The Xin Dynasty under Wang Mang’s rule faced numerous challenges, both from internal revolts and external threats. The Red Eyebrows, one of the most significant rebel groups, played a crucial role in toppling Wang Mang’s regime.
By 23 CE, these rebels had captured Chang’an, the capital, leading to Wang Mang’s death. His demise marked the end of the Xin Dynasty and set the stage for the restoration of the Han Dynasty.
25 CE – Eastern Han begins with Liu Xiu as Emperor Guangwu
Liu Xiu, a member of the Han royal family, led the resistance against Wang Mang and eventually declared himself Emperor Guangwu, marking the beginning of the Eastern Han Dynasty.
He successfully restored the Han Dynasty, relocating the capital from Chang’an to Luoyang. His reign marked a period of stabilization and recovery following the turbulent years of the Xin Dynasty.
57-88 CE – Han expands into Central Asia, Korea, and Vietnam
The Eastern Han continued the expansionist policies of the Western Han. This period saw military campaigns and diplomatic efforts that increased Han influence in Central Asia, enhancing control over the Silk Road and ensuring safe trade routes.
Additionally, the Han solidified their presence in regions like Korea and northern Vietnam.
105 CE – Large-scale paper production starts
One of the most transformative inventions of the Han Dynasty was paper. While earlier forms of paper existed, it was during the Eastern Han that a court official named Cai Lun perfected the paper-making process using mulberry bark, hemp, rags, and fish nets.
This innovation made paper cheaper and more accessible, revolutionizing communication, record-keeping, and literature.
132 CE – Zhang Heng invents the first seismoscope
Zhang Heng was a polymath of the Han Dynasty – an astronomer, mathematician, inventor, and poet. Among his many accomplishments, he is credited with creating the first seismoscope, an instrument capable of detecting earthquakes, even if they occurred hundreds of miles away. This invention showcased the advanced scientific understanding and innovative spirit of the Han era.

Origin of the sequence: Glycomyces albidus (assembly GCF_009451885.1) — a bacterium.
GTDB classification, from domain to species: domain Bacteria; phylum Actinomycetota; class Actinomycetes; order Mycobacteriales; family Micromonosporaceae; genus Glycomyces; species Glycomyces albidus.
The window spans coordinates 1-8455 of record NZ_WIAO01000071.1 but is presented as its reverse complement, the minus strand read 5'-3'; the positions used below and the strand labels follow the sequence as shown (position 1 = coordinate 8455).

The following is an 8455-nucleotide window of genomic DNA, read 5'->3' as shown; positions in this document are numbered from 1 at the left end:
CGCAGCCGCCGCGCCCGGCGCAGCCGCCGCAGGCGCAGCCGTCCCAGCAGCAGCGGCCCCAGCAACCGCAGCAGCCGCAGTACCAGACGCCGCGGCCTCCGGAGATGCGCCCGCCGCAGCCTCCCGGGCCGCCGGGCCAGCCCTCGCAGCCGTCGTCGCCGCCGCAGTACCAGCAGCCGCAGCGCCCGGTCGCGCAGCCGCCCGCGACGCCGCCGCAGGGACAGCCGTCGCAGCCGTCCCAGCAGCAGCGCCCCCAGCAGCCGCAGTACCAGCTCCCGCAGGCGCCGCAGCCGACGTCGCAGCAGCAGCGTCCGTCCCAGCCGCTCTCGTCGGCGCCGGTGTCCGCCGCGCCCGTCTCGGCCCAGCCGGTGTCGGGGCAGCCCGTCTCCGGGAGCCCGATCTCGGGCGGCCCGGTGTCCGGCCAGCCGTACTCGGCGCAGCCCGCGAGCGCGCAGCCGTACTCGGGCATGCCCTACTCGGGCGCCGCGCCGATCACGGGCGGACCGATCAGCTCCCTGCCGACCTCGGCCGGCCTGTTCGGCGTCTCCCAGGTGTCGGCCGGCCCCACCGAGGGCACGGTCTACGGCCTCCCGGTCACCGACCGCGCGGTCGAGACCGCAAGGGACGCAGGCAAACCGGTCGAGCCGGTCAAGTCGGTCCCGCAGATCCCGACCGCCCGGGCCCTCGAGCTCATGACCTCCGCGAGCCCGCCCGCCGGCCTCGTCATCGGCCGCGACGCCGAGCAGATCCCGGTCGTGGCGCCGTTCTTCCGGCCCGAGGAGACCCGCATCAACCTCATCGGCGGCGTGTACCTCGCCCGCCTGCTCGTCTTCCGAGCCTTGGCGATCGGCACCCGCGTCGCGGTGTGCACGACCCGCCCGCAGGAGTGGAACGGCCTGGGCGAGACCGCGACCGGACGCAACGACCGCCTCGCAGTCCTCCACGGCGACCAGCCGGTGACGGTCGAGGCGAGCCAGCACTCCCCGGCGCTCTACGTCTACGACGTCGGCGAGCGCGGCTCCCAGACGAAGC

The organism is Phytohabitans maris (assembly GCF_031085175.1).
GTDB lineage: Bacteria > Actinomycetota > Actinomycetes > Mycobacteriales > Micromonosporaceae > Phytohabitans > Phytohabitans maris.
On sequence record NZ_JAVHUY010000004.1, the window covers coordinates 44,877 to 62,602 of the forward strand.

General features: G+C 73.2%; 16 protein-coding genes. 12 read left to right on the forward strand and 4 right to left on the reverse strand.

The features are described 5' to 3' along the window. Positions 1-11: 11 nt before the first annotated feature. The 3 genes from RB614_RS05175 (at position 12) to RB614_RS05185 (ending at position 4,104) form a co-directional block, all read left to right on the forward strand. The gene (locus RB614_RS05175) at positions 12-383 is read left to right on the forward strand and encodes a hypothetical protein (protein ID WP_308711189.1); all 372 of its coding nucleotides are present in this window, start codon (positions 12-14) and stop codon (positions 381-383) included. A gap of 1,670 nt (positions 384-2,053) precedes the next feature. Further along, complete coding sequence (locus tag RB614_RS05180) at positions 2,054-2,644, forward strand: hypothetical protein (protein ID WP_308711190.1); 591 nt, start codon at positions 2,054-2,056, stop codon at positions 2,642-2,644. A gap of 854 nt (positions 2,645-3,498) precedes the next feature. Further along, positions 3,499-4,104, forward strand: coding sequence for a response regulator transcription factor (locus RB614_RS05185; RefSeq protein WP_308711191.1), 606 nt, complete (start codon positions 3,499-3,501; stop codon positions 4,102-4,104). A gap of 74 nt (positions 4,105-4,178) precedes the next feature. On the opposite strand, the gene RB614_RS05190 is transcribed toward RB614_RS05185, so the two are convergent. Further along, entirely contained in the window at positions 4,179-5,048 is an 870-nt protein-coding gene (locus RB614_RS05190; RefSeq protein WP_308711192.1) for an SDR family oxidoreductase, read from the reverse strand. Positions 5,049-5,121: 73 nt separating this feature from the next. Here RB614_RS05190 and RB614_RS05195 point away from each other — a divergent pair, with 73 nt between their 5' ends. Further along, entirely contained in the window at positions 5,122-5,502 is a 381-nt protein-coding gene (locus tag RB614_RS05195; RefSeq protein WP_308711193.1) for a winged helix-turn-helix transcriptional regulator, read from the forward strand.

144 CE – Yellow Turban Rebellion starts
The Yellow Turban Rebellion, led by the Taoist-inspired Zhang Jue and his followers, who wore yellow turbans (hence the name), was a massive peasant revolt against corruption, heavy taxation, and famine.
This uprising posed a significant threat to the Han Dynasty and, while it was eventually suppressed, it exposed and exacerbated the internal weaknesses of the Han government.
168-189 CE – Eunuch power leads to corruption
The Eastern Han saw a significant rise in the political influence of eunuchs, palace officials who were castrated. While eunuchs had always held roles in the imperial court, during this period, their power and influence grew to unprecedented levels, leading to factional struggles, corruption, and undermining the authority of the emperor.
189 CE – General Dong Zhuo takes control
Amid the instability caused by the increasing influence of eunuchs and the weakening of the emperor’s power, General Dong Zhuo, a warlord, seized control of the capital, Luoyang. He installed a puppet emperor and ruled with an iron fist, marking the beginning of the end for the Han Dynasty.
220 CE – Han Dynasty ends, Three Kingdoms period begins
The decline of the Eastern Han was marked by factional infighting, corruption, and external threats. By 220 CE, Emperor Xian, the last Han emperor, was forced to abdicate the throne, marking the official end of the Han Dynasty.
The power vacuum left in its wake led to the rise of three prominent warlords – Cao Cao, Liu Bei, and Sun Quan – and the beginning of the legendary Three Kingdoms period, a time of warfare and shifting alliances.